It’s clear from the first word of the play—“Merrrde!” in the French original—why a late 19th-century audience might have been outraged.
It’s clear from the first word of the play—“Merrrde!” in the French original—why a late 19th-century audience might have been outraged. Out of the bickerings of the eponymous Pa Ubu (Xavier Owen) and his wife (Jessica Watts) develops a travesty of a Shakespearean plot, cobbled together from Macbeth and Hamlet (with hints of Richard III and Lear). Their puppet-like movements, grotesque expressions, and petty squabbles are a caricature not only of high drama but theatrical convention itself.
In places this is very effective, as in the exaggerated, slow-motion commotion surrounding the King’s murder. The company, composed of Berkahmsted School students, is generally good; Alex Heath as Ubu’s son Boggerlav gives a particularly strong performance. Imaginative use of the set, including wooden poles held to suggest a tower roof, also works well, though complex re-arrangements slow a couple of scene transitions down. Ventures into other kinds of theatre, — a silhouette show to depict nobles’ murder by killer pigs; finger puppets dramatising the battle scene — mix things up to keep the audience engaged.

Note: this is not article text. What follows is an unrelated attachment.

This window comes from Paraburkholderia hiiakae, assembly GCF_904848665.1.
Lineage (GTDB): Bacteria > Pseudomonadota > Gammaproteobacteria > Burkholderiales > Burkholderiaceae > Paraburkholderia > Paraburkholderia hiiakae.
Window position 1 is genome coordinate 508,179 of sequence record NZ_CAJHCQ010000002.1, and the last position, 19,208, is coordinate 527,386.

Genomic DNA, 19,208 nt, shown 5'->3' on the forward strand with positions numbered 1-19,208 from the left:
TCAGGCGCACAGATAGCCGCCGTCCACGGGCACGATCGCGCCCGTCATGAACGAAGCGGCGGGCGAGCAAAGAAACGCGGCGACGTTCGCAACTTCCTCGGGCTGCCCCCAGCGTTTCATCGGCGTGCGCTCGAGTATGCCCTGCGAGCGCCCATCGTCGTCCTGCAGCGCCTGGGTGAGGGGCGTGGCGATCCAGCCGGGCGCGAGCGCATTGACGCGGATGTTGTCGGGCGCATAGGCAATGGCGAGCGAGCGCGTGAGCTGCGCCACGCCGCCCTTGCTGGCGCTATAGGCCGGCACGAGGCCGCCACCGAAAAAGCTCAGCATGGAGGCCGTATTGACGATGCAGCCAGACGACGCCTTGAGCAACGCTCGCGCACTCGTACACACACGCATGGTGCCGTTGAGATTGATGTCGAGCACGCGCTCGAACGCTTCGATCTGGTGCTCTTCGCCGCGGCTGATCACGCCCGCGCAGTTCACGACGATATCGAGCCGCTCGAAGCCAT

But King Ubu is precisely too mixed-up a show. Cut down to an hour through the use of a narrating chorus, it shifts awkwardly between ‘straight’ storytelling and grotesque puppetry. A strict demarcation between the two might have served to create the sense of a real life puppet-show, but the chorus fill various bit roles — resulting in performances that span the range from earnest to absurd.
Greene Shoots Theatre have clearly put hard work into King Ubu, and there is some fine theatre here. It’s a shame it can’t quite overcome the production’s structural flaws.